The third major point raised by those who do not believe terrorists will use biological agents is that terrorists are achieving their objectives with conventional attacks and therefore have no need to escalate to biological weapons. However, the history of terrorism teaches us that terrorists escalate their violence when they perceive that the public and governments have become desensitized to the “normal” flow of terrorism. By perpetrating a violent act that causes more casualties than previous incidents, or by introducing a new tactic or weapon, terrorists are guaranteed widespread publicity for their cause and reaction from various parties. With numerous conventional terrorist attacks occurring throughout the world, such as car bombings, suicide attacks, shootings, etc., there will be some terrorists who will be tempted to do something significantly different than what is currently being done. Biological weapons provide them with that opportunity. Furthermore, the September 11, 2001 hijacking-suicide attacks in the United States, which killed nearly 3,000 people, have set a difficult threshold for terrorists to surpass with conventional weapons. Those groups or individuals that want to “top” 9/11, will have to turn to weapons of mass destruction if they want to kill many more people than were killed on that tragic day.

Finally, the bioterrorism skeptics also question the need for the billions of dollars that are being spent to deal with this threat. As one observer argued, “Fears of bioterrorism are overblown. We should be spending much more money, time, effort, and print (including e-print) on naturally occurring outbreaks, epidemics, and human behavioral risk factors [13]”. However, preparing for bioterrorism can have important payoffs should a major incident occur. There will be more opportunity for saving lives in the aftermath of a biological terrorist attack than in the response to a conventional terrorist attack. Whereas most of the fatalities in a conventional terrorist bombing occur immediately or shortly after the explosion, in bioterrorism the incubation period for the virus, bacterium, or toxin could be several days. Accurate diagnosis and speedy treatment could save many lives [3].

However, in a 2010 report by a bipartisan Congressionally appointed commission, it was found that the U.S. is lacking in its preparations for bioterrorism. The commission gave the U.S. government an “F” grade in the category of bioterrorism response. The commission wrote that there was a “lack of U.S. capability to rapidly recognize, respond, and recover from a biological attack.” The report also stated that there was “no national plan to coordinate federal, state, and local efforts following a bioterror attack” and that “virtually all links [in the biodefense chain] are weak.” These weak links were: rapid detection and diagnosis capabilities; providing actionable information to federal, state, and local leaders and the general public; having adequate supplies of appropriated medical countermeasures; quickly distributing those countermeasures; treating and isolating the sick in medical facilities; protecting the well through vaccines and prophylactic medications; and in certain cases, such as anthrax, environmental cleanup [14].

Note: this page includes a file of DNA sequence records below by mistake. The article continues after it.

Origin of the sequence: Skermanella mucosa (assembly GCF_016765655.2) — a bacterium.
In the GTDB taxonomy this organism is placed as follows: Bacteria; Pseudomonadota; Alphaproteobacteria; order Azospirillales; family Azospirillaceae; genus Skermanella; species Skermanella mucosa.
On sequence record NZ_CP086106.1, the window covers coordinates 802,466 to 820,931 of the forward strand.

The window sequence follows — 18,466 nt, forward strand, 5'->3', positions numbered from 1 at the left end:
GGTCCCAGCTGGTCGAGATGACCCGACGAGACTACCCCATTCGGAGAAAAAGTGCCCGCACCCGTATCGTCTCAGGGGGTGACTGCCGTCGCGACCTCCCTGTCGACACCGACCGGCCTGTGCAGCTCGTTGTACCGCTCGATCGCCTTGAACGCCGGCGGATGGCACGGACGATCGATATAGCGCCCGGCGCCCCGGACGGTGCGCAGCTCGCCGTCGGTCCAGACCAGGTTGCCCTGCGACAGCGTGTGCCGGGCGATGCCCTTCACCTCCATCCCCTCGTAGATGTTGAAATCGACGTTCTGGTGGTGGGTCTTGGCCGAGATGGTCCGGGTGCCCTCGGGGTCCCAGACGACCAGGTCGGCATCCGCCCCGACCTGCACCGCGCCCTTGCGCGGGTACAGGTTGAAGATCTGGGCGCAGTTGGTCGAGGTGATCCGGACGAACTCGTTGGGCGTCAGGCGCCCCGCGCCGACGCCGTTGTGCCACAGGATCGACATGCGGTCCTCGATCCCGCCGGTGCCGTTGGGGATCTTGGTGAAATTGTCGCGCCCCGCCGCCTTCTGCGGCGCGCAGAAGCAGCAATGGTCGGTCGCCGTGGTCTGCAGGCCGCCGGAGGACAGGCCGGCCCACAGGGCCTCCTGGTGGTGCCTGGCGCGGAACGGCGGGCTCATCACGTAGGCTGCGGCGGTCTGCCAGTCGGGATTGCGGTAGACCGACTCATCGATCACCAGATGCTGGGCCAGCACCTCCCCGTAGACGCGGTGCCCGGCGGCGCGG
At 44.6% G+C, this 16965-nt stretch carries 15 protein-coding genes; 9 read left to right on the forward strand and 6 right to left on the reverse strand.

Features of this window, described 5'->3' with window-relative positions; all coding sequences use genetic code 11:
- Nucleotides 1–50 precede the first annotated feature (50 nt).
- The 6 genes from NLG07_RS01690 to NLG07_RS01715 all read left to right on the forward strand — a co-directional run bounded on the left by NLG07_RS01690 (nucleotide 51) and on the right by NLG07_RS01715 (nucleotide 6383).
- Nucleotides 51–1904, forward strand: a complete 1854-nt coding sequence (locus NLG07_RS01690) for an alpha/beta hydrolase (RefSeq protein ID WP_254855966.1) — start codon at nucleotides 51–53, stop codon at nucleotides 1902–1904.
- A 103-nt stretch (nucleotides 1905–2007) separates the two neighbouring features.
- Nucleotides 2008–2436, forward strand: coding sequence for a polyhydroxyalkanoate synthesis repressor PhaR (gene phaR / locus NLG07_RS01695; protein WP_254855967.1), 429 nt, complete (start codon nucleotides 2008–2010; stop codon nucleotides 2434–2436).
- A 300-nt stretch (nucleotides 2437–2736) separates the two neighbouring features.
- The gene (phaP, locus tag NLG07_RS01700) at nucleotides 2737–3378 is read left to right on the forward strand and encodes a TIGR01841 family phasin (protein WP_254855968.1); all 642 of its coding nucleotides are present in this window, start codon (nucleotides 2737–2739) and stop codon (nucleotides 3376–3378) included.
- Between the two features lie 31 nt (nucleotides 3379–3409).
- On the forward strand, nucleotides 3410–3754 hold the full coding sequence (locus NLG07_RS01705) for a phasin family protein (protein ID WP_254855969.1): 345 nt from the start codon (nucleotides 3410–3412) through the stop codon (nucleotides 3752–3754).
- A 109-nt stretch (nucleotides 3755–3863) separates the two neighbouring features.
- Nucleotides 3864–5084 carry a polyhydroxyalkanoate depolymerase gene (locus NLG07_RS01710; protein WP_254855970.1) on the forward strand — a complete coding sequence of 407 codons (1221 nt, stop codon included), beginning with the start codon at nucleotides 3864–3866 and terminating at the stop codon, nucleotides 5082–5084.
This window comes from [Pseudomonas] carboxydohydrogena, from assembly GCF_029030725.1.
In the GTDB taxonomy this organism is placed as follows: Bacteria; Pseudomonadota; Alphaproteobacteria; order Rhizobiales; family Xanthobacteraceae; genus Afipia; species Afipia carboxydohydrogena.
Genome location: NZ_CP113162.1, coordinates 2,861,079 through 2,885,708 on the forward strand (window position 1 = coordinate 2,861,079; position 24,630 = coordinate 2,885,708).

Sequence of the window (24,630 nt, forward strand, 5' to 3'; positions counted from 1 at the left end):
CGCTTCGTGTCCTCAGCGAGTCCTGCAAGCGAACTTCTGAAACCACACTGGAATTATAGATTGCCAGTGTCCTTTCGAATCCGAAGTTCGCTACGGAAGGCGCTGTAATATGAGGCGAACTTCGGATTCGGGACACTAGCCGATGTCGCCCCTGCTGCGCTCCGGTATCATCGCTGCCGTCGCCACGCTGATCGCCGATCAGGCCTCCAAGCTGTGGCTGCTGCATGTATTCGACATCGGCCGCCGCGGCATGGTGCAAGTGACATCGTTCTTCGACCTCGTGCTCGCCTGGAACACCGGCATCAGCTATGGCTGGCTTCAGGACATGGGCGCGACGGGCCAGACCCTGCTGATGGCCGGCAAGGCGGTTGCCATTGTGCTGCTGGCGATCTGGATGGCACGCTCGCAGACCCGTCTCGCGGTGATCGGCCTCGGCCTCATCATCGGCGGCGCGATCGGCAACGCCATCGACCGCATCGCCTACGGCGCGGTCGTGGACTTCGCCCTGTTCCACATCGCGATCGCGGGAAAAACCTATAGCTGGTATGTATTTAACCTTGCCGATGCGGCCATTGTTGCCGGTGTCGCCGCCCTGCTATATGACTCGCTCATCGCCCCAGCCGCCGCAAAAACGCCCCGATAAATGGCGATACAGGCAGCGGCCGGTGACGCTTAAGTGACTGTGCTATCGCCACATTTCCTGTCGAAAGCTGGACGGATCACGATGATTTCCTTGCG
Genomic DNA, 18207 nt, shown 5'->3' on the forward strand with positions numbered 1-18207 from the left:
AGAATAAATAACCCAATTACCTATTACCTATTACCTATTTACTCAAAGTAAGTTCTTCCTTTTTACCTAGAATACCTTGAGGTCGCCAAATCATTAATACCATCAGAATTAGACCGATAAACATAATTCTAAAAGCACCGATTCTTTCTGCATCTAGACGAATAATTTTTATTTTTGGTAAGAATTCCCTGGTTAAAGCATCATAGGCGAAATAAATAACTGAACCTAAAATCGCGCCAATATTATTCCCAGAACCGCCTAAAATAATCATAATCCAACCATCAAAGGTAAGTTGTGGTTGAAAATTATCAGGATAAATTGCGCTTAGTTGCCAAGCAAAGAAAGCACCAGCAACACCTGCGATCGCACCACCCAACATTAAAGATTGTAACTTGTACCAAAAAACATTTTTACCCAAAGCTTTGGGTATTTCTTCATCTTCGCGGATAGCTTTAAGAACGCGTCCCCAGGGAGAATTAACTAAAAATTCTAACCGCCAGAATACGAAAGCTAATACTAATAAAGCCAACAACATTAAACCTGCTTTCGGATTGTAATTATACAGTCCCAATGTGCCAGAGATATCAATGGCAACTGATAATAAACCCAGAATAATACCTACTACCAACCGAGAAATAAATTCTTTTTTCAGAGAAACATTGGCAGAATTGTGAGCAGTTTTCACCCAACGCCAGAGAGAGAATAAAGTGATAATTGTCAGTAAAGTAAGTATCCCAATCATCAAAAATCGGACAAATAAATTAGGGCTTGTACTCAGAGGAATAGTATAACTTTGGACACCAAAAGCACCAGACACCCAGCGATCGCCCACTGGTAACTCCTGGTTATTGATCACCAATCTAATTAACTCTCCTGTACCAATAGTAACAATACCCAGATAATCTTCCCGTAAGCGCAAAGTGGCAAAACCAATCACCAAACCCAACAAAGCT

The commission did not address, however, one of the most serious problems in bioterrorism preparedness, namely, the failure to include the public in contingency planning. Since terrorists who use biological agents will likely be attracted to the mass killing potential of these weapons, individuals living in metropolitan areas will be the ones at most risk. Yet there have not been any bioterrorism civil defense programs for the public. Most people will not know what to do or where to go in the aftermath of a major bioterrorism attack. There is a thus a need for pre-incident education for the public about biological agents. The objective of the public education programs should be to inform people about biological warfare agents without raising their fear level. Many people do not know, for example, that even after being infected with biological agents, their lives can still be saved with speedy treatment. The more knowledge and education there is about biological terrorism, the more prepared the public might be when an actual incident occurs.

One can hope that the bioterrorism skeptics are correct and that we will not see the day when terrorists launch a major, successful attack with biological weapons. A positive sign is that progress is being made in many aspects of combating bioterrorism, including biodetection, diagnosis, prophylaxis, and treatments [15,16]. These efforts, which hopefully may also serve as a deterrent to would-be bioterrorists, need to continue. I am reminded, though, of the Irish Republican Army’s chilling statement following a failed attempt to assassinate British Prime Minister Margaret Thatcher in 1984. The IRA warned, “Today we were unlucky, but remember, we only have to be lucky once. You will have to be lucky always [17]”. Unfortunately, we can’t expect to always be lucky against terrorism. What separates terrorism from all other types of conflict is the ability of a single incident to throw an entire nation into a crisis and have repercussions far beyond the original event. It is therefore crucial that in the battle against terrorism we be prepared for all types of contingencies, including bioterrorism.